Cubicure Discusses Hot Lithography, Plans Introduction of New 3D Printing Material

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No 3D printing process is perfect. Stereolithography (SLA) offers great resolution, but its material properties tend to be less than perfect – SLA printed objects are often brittle. Other technologies like selective laser sintering (SLS) or fused deposition modeling (FDM) have better material properties, but their resolution isn’t great. Cubicure, a spinoff company of TU Wien, was formed with the goal of developing a 3D printing method that would offer the best of both worlds: high resolution and good material properties.

The answer may lie in hot lithography, a process Cubicure developed and that is detailed in a paper entitled “Hot Lithography – New Possibilities in 3D Printing,” by Dr. Markus Pfaffinger, Business Development at Cubicure.

Cubicure began researching new materials in 2015, with the goal of developing photocurable resins with the property profile of technical thermoplasts. The result was highly viscous, sticky raw materials that could not be processed in commercial SLA machines, so the company began developing its own 3D printing technology.

“Due to a strong temperature dependency of a fluid’s viscosity, a heated 3D printing process was implemented,” says Dr. Pfaffinger. “The multiple patented technical solution of this process was published under the name hot lithography. This technology enables the usage of high-molecular chemical substances for a high precision 3D printing process for the first time and consequently, establishes parts with unexpected material quality.”

A typical SLA system operates at room temperature, using resin with low viscosity which leads to highly crosslinked networks in the 3D printed parts. This causes brittleness and poor dimensional stability under heat. Hot lithography, on the other hand, uses a specially developed heated coating mechanism that can process highly viscous resins and pastes at temperatures up to 120ºC. A heated transparent plate moves below the coating unit and carries thin layers of material into the processing area. A laser below the carrier plate selectively cures the resin through the plate in a bottom-up, layer-by-layer method. This guarantees a constant temperature without overheating.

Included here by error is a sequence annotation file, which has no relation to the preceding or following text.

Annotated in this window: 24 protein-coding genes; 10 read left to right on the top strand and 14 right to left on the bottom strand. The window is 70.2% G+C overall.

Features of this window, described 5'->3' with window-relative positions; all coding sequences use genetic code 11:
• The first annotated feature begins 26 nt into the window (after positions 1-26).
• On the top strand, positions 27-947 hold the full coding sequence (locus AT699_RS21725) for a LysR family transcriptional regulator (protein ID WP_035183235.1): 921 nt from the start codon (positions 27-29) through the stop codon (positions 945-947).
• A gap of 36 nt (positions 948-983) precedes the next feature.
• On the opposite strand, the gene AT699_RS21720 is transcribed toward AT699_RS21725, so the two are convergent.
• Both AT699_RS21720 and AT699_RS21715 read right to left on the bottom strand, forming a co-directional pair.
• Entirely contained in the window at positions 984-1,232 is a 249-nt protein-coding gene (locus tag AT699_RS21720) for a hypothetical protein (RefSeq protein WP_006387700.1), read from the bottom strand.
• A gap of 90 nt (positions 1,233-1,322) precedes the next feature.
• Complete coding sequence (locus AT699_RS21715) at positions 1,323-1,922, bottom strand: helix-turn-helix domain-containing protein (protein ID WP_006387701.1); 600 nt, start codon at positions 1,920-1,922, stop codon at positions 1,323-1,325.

This carefully controlled process allows the production of high resolution plastic components that also possess strong enough material properties to be used for industrial and technical applications.

Cubicure’s first hot lithography 3D printer is called the Caligma 200 and was launched in June 2017. It features a build envelope of 200 mm x 100 mm and enables part and series production up to a height of 300 mm at each printing cycle, with a layer height of 10 to 100 μm.

“Depending on the size of parts, this platform dimension allows the production of functional prototypes with a low lot size which is mainly used to speed up product development processes and consequently reducing the time to market, or especially for small parts, also a series production of several hundreds or even thousands of end-product parts,” Dr. Pfaffinger says.

Cubicure will be at the formnext conference, which is taking place from November 13th to 16th in Frankfurt, Germany. The company will be launching a new material, one that is extremely strong and durable for operational temperatures of 250ºC or higher. According to Dr. Pfaffinger, this will open up new possibilities for applications like mold tooling and temperature-loaded machine parts.

“Among the numerous advantages of this new material, it is most importantly now possible to change the base chemistry for lithography-based additive manufacturing,” he adds. “Other than traditional acrylate and meth-acrylate based polymer backbones, the new chemical substances bring unique performance to additive manufacturing which for decades suffered from its material limitations. Using this latest material, the user is now able to  directly manufacture ready-to-use parts with tremendous accuracy, surface quality, and outstanding material properties.”

Discuss this and other 3D printing topics at 3DPrintBoard.com, or share your thoughts below.

 

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